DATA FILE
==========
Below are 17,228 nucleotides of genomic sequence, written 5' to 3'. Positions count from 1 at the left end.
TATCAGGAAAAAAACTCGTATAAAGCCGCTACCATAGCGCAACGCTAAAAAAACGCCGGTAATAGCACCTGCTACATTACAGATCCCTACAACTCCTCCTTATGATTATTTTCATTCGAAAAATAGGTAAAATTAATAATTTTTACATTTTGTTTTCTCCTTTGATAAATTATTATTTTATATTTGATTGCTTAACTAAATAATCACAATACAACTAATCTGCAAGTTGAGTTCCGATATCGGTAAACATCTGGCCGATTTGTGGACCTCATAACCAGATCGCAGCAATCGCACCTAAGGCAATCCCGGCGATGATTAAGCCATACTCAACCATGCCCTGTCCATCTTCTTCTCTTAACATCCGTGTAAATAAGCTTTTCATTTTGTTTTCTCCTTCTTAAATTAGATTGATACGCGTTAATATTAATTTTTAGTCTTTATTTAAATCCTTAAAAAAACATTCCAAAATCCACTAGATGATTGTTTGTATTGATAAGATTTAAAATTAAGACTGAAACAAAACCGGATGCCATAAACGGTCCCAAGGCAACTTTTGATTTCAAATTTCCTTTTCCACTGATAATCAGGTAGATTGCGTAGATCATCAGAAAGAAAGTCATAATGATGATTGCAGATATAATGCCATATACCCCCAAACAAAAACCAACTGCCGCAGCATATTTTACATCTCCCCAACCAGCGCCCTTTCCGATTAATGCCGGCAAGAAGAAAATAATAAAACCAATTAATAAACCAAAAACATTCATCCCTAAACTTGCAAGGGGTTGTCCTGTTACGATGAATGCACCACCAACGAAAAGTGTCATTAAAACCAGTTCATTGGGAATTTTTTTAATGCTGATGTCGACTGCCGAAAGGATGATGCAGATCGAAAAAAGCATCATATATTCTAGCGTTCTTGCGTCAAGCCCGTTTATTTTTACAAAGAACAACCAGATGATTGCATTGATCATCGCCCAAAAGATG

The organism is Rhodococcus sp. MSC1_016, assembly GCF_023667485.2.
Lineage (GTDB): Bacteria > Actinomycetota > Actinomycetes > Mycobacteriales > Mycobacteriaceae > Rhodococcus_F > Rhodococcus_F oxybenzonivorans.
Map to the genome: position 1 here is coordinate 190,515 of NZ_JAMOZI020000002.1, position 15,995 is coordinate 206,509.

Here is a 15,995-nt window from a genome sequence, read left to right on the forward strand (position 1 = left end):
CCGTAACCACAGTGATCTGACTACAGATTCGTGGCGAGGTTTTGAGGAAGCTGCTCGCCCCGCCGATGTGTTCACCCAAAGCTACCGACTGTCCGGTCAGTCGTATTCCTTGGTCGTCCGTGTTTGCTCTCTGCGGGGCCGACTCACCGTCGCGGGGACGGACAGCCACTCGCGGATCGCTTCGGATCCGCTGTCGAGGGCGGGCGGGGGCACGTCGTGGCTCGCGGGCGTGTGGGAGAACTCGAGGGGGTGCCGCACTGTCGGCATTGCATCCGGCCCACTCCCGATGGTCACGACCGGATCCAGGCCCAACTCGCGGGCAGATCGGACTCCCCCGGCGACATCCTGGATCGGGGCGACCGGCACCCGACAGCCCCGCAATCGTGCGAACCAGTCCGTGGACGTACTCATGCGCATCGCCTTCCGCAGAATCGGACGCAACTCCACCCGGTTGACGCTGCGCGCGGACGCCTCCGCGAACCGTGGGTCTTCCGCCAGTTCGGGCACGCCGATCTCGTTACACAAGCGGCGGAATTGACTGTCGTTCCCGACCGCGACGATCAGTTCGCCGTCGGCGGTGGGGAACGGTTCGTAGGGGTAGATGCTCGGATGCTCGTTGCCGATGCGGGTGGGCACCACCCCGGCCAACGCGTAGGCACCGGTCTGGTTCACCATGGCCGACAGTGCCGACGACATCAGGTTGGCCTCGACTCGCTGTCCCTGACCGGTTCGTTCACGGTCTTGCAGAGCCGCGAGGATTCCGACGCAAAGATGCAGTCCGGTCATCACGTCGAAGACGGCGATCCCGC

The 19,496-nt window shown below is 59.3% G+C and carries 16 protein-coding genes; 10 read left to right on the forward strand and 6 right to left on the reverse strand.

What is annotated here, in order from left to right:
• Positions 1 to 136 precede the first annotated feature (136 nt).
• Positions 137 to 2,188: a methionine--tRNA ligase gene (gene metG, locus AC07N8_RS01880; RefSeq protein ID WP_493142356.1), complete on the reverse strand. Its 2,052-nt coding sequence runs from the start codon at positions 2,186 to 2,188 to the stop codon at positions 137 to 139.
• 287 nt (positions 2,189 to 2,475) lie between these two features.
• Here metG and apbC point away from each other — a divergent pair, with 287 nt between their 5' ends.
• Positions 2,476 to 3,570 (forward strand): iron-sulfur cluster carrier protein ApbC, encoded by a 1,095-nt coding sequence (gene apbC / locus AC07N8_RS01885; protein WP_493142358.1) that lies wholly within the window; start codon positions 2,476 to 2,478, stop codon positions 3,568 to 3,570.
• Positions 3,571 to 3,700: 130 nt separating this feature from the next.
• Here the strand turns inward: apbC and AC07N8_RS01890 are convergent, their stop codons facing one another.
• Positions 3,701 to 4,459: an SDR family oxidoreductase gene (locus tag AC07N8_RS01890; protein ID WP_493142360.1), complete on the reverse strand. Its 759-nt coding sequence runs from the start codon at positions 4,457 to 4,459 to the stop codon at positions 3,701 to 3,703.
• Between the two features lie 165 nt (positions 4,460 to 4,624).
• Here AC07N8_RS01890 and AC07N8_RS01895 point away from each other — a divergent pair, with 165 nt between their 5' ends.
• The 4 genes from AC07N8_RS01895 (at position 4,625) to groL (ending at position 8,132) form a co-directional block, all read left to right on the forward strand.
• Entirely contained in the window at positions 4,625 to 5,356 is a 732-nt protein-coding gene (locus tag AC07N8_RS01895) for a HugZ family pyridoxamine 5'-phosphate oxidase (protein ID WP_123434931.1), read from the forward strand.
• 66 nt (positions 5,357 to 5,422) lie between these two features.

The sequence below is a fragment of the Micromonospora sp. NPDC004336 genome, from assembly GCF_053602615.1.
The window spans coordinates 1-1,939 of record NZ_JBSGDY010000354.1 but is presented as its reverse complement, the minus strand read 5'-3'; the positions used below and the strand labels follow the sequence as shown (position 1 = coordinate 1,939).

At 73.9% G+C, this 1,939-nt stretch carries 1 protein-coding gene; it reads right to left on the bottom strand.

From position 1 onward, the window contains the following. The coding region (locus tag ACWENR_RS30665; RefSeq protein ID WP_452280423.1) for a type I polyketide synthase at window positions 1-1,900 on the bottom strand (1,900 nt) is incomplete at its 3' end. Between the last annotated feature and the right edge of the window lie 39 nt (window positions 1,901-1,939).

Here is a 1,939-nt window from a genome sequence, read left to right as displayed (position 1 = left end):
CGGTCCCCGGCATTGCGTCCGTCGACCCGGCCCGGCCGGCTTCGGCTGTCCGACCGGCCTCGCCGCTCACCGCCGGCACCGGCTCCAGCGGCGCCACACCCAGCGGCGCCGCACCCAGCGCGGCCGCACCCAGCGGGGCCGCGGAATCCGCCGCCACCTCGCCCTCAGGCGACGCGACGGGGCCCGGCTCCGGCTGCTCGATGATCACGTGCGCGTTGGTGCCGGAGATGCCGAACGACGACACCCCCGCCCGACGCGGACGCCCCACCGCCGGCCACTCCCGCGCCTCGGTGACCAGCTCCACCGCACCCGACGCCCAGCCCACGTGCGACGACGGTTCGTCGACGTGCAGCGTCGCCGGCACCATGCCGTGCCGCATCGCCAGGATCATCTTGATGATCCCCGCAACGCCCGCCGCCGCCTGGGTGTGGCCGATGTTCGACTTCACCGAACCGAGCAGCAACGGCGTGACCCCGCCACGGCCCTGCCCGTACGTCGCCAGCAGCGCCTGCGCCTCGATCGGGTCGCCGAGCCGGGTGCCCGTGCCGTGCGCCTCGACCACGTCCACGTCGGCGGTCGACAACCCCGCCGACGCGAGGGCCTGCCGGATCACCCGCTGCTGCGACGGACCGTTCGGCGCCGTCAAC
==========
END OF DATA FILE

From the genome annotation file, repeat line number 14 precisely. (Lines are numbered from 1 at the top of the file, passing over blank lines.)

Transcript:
• Positions 2,476 to 3,570 (forward strand): iron-sulfur cluster carrier protein ApbC, encoded by a 1,095-nt coding sequence (gene apbC / locus AC07N8_RS01885; protein WP_493142358.1) that lies wholly within the window; start codon positions 2,476 to 2,478, stop codon positions 3,568 to 3,570.